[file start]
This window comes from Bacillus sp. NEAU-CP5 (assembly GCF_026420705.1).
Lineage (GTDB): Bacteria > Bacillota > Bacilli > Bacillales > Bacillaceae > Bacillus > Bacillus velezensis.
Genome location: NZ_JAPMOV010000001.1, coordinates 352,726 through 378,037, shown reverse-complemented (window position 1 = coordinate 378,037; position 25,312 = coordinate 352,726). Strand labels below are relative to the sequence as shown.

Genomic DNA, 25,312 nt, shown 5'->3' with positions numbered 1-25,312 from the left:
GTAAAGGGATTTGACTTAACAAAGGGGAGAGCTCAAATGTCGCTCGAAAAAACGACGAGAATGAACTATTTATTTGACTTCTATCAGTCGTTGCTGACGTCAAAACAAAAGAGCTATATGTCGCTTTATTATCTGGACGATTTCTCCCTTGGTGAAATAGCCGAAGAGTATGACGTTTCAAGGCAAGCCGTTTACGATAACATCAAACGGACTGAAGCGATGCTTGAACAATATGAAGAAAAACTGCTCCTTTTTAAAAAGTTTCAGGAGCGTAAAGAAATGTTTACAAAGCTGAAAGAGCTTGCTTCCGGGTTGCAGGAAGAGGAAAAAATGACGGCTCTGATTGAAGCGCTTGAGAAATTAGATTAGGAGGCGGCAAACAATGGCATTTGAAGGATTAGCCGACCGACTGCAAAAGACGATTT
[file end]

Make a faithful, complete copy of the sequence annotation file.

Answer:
This window comes from Bacillus sp. NEAU-CP5 (assembly GCF_026420705.1).
Lineage (GTDB): Bacteria > Bacillota > Bacilli > Bacillales > Bacillaceae > Bacillus > Bacillus velezensis.
Genome location: NZ_JAPMOV010000001.1, coordinates 352,726 through 378,037, shown reverse-complemented (window position 1 = coordinate 378,037; position 25,312 = coordinate 352,726). Strand labels below are relative to the sequence as shown.

Genomic DNA, 25,312 nt, shown 5'->3' with positions numbered 1-25,312 from the left:
GTAAAGGGATTTGACTTAACAAAGGGGAGAGCTCAAATGTCGCTCGAAAAAACGACGAGAATGAACTATTTATTTGACTTCTATCAGTCGTTGCTGACGTCAAAACAAAAGAGCTATATGTCGCTTTATTATCTGGACGATTTCTCCCTTGGTGAAATAGCCGAAGAGTATGACGTTTCAAGGCAAGCCGTTTACGATAACATCAAACGGACTGAAGCGATGCTTGAACAATATGAAGAAAAACTGCTCCTTTTTAAAAAGTTTCAGGAGCGTAAAGAAATGTTTACAAAGCTGAAAGAGCTTGCTTCCGGGTTGCAGGAAGAGGAAAAAATGACGGCTCTGATTGAAGCGCTTGAGAAATTAGATTAGGAGGCGGCAAACAATGGCATTTGAAGGATTAGCCGACCGACTGCAAAAGACGATTT